Writing Smart Contracts in IULIA

People keep asking about the status of our new low-level language IULIA and are often surprised when I tell them that it is already used in the Solidity compiler. Perhaps you have even used IULIA in the past without noticing. The reason is that IULIA shares a lot of code and structure with what was previously called “inline assembly”. For the compiler, the distinction between the two is often not even noticeable.

Since people sometimes like writing smart contracts very close to the metal (or rather close to the ether), I would like to explain how you can use IULIA to write smart contracts directly. Or perhaps almost directly. One component is missing for writing smart contracts in IULIA and that is the ability to reference code from within code. This is needed for the deployment (“constructor”) part of a smart contract. We already have a specification about that, but it is not yet implemented in the Solidity compiler.

Because of that, I will use the inline assembly tools for Solidity so that the compiler will create the necessary wrappers for us. Using IULIA inside of Solidity instead of stand-alone also has the benefit that we can use existing Solidity tools like the remix IDE and debugger.

Since IULIA is designed to compile to different backends including the EVM but also Ethereum-flavoured WebAssembly, it comes with a certain set of built-in functions which are not exactly the EVM opcodes. While these built-in functions are not yet implemented, there is a flavour of IULIA which uses EVM opcodes instead of the built-in functions and is currently used as inline assembly for Solidity and also inside the compiler. Translating these opcodes to fully-fledged IULIA built-ins will be trivial, though.

So what we are doing here is that we are using the syntactic elements of IULIA, remove types and replace the built-in functions by the EVM opcodes (in functional notation).

As an example, we will implement a simple ERC20 token contract. Let us start with the surrounding Solidity code:

interface ERC20 {
function totalSupply() constant returns (uint totalSupply);
function balanceOf(address _owner) constant
returns (uint balance);
function mint(address _addr, uint _value);
function transfer(address _to, uint _value);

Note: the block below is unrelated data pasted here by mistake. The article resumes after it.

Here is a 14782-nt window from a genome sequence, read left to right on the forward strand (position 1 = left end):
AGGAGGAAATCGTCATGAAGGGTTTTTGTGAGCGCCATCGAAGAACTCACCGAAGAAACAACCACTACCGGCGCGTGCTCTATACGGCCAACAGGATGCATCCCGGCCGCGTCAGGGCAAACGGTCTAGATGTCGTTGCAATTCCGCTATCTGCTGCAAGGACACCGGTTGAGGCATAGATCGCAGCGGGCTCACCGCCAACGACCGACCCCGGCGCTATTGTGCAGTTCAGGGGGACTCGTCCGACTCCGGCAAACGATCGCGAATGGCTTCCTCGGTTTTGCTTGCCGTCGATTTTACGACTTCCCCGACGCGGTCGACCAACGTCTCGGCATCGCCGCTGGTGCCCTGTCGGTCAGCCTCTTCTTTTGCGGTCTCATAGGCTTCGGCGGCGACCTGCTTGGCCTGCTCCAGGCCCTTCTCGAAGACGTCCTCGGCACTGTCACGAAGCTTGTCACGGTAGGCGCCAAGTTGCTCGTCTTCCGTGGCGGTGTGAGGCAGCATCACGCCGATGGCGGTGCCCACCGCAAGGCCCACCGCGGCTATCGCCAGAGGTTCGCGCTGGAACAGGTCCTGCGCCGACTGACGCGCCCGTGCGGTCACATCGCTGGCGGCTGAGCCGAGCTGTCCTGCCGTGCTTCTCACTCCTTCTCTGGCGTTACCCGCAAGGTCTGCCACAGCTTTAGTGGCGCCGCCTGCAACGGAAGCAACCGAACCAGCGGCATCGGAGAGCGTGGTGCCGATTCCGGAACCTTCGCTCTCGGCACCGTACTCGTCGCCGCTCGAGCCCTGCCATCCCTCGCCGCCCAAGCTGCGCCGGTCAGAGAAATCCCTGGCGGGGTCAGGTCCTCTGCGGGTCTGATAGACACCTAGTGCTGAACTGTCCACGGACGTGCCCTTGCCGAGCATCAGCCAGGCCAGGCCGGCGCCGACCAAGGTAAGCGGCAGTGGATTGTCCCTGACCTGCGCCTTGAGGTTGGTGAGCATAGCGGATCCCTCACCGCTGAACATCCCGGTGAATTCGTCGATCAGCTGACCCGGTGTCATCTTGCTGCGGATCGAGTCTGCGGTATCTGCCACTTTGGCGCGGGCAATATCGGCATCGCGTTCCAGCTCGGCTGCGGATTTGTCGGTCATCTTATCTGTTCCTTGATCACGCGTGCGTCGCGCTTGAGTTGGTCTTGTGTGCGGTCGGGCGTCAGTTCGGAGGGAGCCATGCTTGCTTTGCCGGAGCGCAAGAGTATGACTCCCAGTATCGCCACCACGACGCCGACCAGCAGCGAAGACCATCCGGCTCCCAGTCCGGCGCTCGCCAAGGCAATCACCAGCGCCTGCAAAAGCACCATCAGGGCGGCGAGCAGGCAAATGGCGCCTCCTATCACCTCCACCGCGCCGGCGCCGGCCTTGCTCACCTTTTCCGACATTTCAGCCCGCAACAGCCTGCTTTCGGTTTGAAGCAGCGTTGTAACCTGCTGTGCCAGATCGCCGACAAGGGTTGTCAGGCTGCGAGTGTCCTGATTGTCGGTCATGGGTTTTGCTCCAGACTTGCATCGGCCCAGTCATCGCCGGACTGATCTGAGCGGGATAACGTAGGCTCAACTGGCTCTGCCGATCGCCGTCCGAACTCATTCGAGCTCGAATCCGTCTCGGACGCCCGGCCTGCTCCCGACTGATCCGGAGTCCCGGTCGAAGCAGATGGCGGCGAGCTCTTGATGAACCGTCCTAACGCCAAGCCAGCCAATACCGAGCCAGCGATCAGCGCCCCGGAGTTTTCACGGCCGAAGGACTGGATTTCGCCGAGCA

}
contract MyToken {
function MyToken() {
assembly {
// init code comes here
}
}
function() payable {
assembly {
// runtime code comes here
}
}
}

This snippet defines the ERC20 token interface (we will use that later to interface with the contract) and a skeleton for our own token. This is the only code we will write in Solidity.

If you want to try it out, paste it into https://remix.ethereum.org, switch to the “run” tab, select MyToken and click “create”. This creates a contract without any interface. We will later implement the ERC20 interface as specified above, although that will not be visible to the compiler. Because of that, we have to nudge remix a little: Click the “clipboard” symbol next to the MyToken contract just created to copy its address into the clipboard. Then paste the address into the input field next to “At address”. Next, select the “ERC20” interface in the drop-down element just above it and click “At address”. Now you should have a new ERC20 instance with buttons for all the functions that are part of the interface. If you click one of these buttons now, the relevant function on MyToken will be called (just that it is not implemented yet).

OK, now on to implementing those functions. First, we have to come up with how we want to use storage.

  • Slot 0: owner / creator
  • Slot 1: total balance (we have to update this all the time)
  • Slot 0x1000 + address: account balances

After having verified that there will be no overlap in storage, we can start with the creation code:

contract MyToken {
function MyToken() {
assembly {
// Store the creator at storage slot zero
sstore(0, caller())
}
}
// ...
}

The IULIA snippet will result in the following stream of opcodes:

CALLER PUSH1 0 SSTORE

This stores the caller/sender/creator in the first storage slot. The functional notation is probably much easier to read, but essentially, all components in such an expression are turned into EVM opcodes by just reading from right to left, ignoring any parenthesis structure. The main thing the compiler does for you is checking that the number of arguments (and later their types) matches the parameters.